In order to begin the process of real reform, radical action must be taken to root out this culture of impunity and allow the officers who are really trying to serve and protect to thrive.
I have witnessed the faces of the timid officers, as the more aggressive officer assert themselves. Those more timid officers know that if they could, they would step up and say, “What the f — are you doing?” The culture, however, will not permit this immediate corrective act.
Given this reality, what fresh ideas and solutions need to be enacted to ensure that the “What the f— are you doing” officers can come forward? How can we change the culture of impunity in the Chicago Police Department?
New police officers should have an accredited college degree in criminal justice with a minor in social justice. This might prevent new officers from being influenced by the impunity culture that permeates the department.
They must be able to pass a psych test that has been validated by three different scientific studies and that weeds out racial bias, or at the very least identifies the possibility of racial bias in a prospective officer, so that other officers can be aware themselves and receive additional training and scrutiny.
Officers should not be allowed to serve more than 20 years unless they are promoted into other areas of law enforcement, such as narcotics, a gang unit, an organized crime unit, internal affairs, administrative support, or homicide for an additional 10 years. And once promoted, they must have a high rate of effectiveness. At the very minimum, they must maintain a 50 percent clearance rate. Those who are retired after 20 years can then go on to other agencies, such as the state police or the FBI. In addition, their performance record, Civilian Office of Police Accountability filings, and internal affairs records should be part of the vetting process.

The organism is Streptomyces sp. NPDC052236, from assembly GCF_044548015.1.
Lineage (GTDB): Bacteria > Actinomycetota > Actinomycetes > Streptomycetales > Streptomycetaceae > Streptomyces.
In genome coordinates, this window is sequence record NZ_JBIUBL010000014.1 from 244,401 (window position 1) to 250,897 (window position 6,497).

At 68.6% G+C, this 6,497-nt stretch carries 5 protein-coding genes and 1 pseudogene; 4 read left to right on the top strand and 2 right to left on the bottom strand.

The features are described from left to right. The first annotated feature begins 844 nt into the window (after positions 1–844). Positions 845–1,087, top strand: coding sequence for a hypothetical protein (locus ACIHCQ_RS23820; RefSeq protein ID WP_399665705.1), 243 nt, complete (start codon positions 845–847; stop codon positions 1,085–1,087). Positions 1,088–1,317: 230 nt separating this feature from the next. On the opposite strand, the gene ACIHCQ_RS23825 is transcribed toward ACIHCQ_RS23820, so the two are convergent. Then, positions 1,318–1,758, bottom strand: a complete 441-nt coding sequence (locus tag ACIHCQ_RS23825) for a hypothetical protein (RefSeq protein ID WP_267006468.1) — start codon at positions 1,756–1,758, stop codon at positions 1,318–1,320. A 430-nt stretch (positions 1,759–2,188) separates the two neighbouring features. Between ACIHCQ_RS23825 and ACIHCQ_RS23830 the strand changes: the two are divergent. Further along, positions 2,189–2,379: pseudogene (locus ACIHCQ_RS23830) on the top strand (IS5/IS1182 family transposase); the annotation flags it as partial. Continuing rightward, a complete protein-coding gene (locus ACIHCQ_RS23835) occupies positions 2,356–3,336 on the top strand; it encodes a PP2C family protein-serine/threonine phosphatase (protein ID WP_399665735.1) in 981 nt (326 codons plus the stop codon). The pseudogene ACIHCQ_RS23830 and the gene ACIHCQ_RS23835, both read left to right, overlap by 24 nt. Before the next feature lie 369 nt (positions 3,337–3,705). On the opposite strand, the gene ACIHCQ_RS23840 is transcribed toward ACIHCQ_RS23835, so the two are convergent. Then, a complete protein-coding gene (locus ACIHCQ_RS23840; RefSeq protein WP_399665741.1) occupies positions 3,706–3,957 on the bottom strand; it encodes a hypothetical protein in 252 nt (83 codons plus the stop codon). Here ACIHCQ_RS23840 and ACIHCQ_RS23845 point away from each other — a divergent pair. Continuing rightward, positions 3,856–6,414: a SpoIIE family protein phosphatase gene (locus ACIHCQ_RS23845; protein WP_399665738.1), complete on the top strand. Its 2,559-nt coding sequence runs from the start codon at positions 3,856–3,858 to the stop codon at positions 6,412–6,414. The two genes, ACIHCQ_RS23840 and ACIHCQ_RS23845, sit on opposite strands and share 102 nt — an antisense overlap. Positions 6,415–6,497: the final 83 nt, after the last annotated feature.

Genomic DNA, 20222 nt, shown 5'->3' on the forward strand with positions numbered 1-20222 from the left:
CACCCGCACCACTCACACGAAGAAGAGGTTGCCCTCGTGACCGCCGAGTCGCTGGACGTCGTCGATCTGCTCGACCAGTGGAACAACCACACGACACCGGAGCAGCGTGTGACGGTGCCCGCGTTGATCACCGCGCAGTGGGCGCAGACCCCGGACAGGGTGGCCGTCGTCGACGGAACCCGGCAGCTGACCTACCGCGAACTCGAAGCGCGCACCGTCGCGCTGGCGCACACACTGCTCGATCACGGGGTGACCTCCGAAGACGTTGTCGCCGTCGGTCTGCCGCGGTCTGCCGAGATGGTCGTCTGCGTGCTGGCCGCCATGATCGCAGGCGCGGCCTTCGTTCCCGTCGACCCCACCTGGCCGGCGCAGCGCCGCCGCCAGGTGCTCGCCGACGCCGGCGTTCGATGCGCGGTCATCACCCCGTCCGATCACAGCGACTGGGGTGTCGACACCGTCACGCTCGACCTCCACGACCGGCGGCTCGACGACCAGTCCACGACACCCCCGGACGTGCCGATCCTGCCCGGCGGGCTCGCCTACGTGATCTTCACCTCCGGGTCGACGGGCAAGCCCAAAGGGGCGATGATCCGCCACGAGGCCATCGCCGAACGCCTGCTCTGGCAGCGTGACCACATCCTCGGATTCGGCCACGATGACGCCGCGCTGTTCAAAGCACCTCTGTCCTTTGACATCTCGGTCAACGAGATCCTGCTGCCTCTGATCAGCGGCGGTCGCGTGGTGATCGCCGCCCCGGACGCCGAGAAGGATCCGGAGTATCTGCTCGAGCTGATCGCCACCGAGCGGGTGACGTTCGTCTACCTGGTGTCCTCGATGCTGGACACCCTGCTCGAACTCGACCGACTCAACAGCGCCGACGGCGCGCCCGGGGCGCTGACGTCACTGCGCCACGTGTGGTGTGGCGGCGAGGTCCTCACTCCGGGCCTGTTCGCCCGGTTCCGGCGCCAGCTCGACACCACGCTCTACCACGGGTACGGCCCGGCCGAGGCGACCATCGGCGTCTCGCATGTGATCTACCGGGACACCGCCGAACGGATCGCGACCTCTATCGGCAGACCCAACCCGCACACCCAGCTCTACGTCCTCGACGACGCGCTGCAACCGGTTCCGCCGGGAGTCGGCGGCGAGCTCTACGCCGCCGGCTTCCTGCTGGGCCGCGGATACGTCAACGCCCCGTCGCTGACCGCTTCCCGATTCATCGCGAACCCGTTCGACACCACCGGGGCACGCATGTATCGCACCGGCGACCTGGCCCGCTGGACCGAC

When new contracts are reached with the city, an intensive review should be performed, as part of the new contract. This will identify individuals who have poor performance records and multiple complaints lodged against them. These officers should be dismissed as part of that collective bargaining agreement.
Body cam video and other digital documentation that the city issues at its discretion should be turned over to interested parties within 10 days of being requested. This information belongs to the citizens of the city, so why are we allowing the city to tell us that we cannot have what belongs to us?
A database of individuals with mental health conditions should be developed to alert officers of individuals that might pose a challenge during emergency situations. In addition, family members of mentally challenged individuals, or the individuals themselves, should be able to register for this database. This will help ensure that these individuals are given the consideration their conditions deserve.
There needs to be a massive overhaul of the process for apprehending suspects. Police training should really be more focused on neutralizing targets in such a way that guarantees little to no harm. Officers have become too reliant on their firearms and stun guns.
is a resident of the Austin neighborhood of Chicago.